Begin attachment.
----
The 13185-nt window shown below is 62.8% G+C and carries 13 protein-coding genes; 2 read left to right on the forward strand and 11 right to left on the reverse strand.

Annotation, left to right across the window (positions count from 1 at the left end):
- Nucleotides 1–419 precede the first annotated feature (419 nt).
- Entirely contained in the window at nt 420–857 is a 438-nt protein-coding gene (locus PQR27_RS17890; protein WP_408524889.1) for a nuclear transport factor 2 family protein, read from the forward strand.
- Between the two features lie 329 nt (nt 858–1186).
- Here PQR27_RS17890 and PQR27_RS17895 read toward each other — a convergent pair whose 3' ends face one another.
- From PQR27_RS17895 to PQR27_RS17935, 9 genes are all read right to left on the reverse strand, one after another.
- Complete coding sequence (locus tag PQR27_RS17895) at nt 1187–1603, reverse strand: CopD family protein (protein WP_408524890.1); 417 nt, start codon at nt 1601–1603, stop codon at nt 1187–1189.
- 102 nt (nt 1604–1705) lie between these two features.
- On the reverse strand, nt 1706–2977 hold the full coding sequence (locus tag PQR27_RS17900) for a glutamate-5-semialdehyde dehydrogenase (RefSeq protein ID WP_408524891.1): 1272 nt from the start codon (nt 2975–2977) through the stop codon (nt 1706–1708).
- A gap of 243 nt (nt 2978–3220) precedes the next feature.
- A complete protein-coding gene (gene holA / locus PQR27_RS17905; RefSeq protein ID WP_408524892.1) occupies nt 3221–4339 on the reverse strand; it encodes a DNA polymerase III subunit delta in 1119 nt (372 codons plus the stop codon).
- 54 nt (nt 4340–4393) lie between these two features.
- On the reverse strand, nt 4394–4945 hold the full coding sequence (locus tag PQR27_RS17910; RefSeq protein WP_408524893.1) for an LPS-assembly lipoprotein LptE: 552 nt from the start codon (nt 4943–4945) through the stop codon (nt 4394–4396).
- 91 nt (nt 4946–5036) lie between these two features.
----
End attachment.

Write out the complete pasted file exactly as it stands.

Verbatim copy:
The 13185-nt window shown below is 62.8% G+C and carries 13 protein-coding genes; 2 read left to right on the forward strand and 11 right to left on the reverse strand.

Annotation, left to right across the window (positions count from 1 at the left end):
- Nucleotides 1–419 precede the first annotated feature (419 nt).
- Entirely contained in the window at nt 420–857 is a 438-nt protein-coding gene (locus PQR27_RS17890; protein WP_408524889.1) for a nuclear transport factor 2 family protein, read from the forward strand.
- Between the two features lie 329 nt (nt 858–1186).
- Here PQR27_RS17890 and PQR27_RS17895 read toward each other — a convergent pair whose 3' ends face one another.
- From PQR27_RS17895 to PQR27_RS17935, 9 genes are all read right to left on the reverse strand, one after another.
- Complete coding sequence (locus tag PQR27_RS17895) at nt 1187–1603, reverse strand: CopD family protein (protein WP_408524890.1); 417 nt, start codon at nt 1601–1603, stop codon at nt 1187–1189.
- 102 nt (nt 1604–1705) lie between these two features.
- On the reverse strand, nt 1706–2977 hold the full coding sequence (locus tag PQR27_RS17900) for a glutamate-5-semialdehyde dehydrogenase (RefSeq protein ID WP_408524891.1): 1272 nt from the start codon (nt 2975–2977) through the stop codon (nt 1706–1708).
- A gap of 243 nt (nt 2978–3220) precedes the next feature.
- A complete protein-coding gene (gene holA / locus PQR27_RS17905; RefSeq protein ID WP_408524892.1) occupies nt 3221–4339 on the reverse strand; it encodes a DNA polymerase III subunit delta in 1119 nt (372 codons plus the stop codon).
- 54 nt (nt 4340–4393) lie between these two features.
- On the reverse strand, nt 4394–4945 hold the full coding sequence (locus tag PQR27_RS17910; RefSeq protein WP_408524893.1) for an LPS-assembly lipoprotein LptE: 552 nt from the start codon (nt 4943–4945) through the stop codon (nt 4394–4396).
- 91 nt (nt 4946–5036) lie between these two features.